A taxi-bill hold-up that has nothing to do with livery
Governor Andrew Cuomo may have been refusing to sign legislation legalizing street hails for livery cab drivers in New York City for reasons that have nothing to do with taxis, livery cars or transportation at all, according to the Post.
It's about the city and state fighting over money from a non-profit health care provider being
that's been converted, lucratively, to a for-profit. Politics in New York have always been about grand bargains and multiple, unrelated issues getting resolved all at once so everybody can claim victory in something to their respective constituencies. This report, by Fred Dicker and David Seifman, would seem to undermine some of the public rhetoric offered by state officials who attributed the taxi-bill hold-up to concerns among "stakeholders."
Although most voters disapprove of Mayor Michael Bloomberg's handling of Occupy Wall Street demonstrators and say he's lost focus in his third term, a majority of them still like the job he's doing, according to a new poll. [David Chen]
Opponents of "living wage" legislation often point to a scuttled deal at the Kingsbridge Armory as a cautionary tale about scaring off job creators; one anecdotal counterargument is that an executive for the company that refused to pay people $10 an hour to work there just paid about $15 million to become a named an arts organization. [Choire Sicha]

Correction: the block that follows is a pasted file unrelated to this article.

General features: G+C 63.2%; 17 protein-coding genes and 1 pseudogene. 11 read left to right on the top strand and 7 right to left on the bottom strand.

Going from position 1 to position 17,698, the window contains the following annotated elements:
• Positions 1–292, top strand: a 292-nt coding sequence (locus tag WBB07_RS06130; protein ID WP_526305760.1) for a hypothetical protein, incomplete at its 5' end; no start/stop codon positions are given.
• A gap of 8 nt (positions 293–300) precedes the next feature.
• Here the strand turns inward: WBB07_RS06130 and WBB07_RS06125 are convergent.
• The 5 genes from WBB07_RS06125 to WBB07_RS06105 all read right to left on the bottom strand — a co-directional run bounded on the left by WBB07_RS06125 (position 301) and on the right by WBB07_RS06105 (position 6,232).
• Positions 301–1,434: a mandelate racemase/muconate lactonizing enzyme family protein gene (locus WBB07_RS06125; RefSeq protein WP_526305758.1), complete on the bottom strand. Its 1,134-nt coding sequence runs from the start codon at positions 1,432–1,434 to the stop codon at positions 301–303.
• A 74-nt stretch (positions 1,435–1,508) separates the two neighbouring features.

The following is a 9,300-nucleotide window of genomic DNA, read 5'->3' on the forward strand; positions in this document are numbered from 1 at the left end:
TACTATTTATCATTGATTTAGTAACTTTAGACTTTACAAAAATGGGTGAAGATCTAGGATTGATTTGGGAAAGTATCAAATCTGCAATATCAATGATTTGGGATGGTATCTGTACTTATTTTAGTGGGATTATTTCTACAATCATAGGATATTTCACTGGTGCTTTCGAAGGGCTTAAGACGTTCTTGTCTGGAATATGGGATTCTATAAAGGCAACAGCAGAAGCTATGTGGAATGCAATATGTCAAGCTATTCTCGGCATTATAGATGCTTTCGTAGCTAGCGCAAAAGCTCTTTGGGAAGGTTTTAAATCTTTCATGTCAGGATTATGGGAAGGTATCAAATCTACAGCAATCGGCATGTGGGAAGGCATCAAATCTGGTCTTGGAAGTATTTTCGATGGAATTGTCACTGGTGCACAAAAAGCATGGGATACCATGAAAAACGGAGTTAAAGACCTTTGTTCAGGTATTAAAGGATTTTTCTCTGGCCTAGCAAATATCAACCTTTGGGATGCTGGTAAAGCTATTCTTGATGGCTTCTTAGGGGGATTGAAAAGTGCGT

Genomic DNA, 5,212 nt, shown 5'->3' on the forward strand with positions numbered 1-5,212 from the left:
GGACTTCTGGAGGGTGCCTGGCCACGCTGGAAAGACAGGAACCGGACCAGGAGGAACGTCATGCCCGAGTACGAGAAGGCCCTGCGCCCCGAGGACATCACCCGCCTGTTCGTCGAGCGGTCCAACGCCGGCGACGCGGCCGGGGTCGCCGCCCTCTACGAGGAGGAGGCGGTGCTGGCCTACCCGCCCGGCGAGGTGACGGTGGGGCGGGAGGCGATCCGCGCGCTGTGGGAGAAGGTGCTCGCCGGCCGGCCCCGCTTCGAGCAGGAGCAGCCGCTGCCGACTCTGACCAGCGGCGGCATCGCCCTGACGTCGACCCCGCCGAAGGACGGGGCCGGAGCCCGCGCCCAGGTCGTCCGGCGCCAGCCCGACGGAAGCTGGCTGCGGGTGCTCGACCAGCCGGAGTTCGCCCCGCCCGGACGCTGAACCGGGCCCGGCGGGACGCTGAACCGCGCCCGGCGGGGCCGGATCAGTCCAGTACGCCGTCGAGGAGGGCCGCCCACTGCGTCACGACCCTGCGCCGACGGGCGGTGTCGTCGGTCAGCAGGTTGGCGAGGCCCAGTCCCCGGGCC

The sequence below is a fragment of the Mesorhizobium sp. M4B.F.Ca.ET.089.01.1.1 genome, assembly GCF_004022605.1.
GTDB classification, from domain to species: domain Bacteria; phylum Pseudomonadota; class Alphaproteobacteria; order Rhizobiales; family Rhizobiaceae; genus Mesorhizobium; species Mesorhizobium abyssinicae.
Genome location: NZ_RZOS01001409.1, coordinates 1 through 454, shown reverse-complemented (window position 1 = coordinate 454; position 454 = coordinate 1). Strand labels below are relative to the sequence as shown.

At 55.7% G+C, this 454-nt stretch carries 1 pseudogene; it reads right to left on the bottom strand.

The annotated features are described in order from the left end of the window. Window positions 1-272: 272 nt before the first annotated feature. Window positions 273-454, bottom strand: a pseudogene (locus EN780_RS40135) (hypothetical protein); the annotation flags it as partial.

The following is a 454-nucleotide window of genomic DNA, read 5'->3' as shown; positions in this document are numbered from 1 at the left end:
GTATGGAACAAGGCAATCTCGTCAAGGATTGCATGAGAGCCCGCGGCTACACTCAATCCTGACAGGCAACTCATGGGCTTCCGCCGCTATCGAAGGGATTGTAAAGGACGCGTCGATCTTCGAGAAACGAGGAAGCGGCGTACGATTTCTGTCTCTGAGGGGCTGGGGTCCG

Cuomo said he was on Al Gore's shortlist to be his vice president, and said his father may have been "too open" as he decided whether or not to run for president. [Lisa dePaulo]
A progressive editorial page urges Cuomo to sign Bloomberg's taxi legislation. [New York Times]
A conservative editorial page says the death of Officer Figoski, who lived in Suffolk County, disproves the need for new residency requirements for cops, advocated by Assemblyman Hakeem Jeffries, and others. [New York Post]
The holdup may have nothing to do with taxis, according to sources, but with whether the state and city can agree on how to share money after a major healthc are provider is restructured. [Fred Dicker and David Seifman]
The "living wage" bill will be amended to exclude existing deals, and will now focus on tenants in subsidizes projects rather than the landlords. The bill will go to City Council Speaker Christine Quinn's desk this week. [Reuven Blau]
If a judge forces New York to have congressional primaries in August, which Assembly Democrats oppose, Assembly Speaker Sheldon Silver said he'd advocate holding separate state and local primaries in June. [Ken Lovett]
City Comptroller John Liu found city public schools paying "$2.32 for parsley that costs 26 cents." [Yoav Gonen]
Here's an explanation for how the new ethics watchdog body in Albany works. [Yasmeen Khan]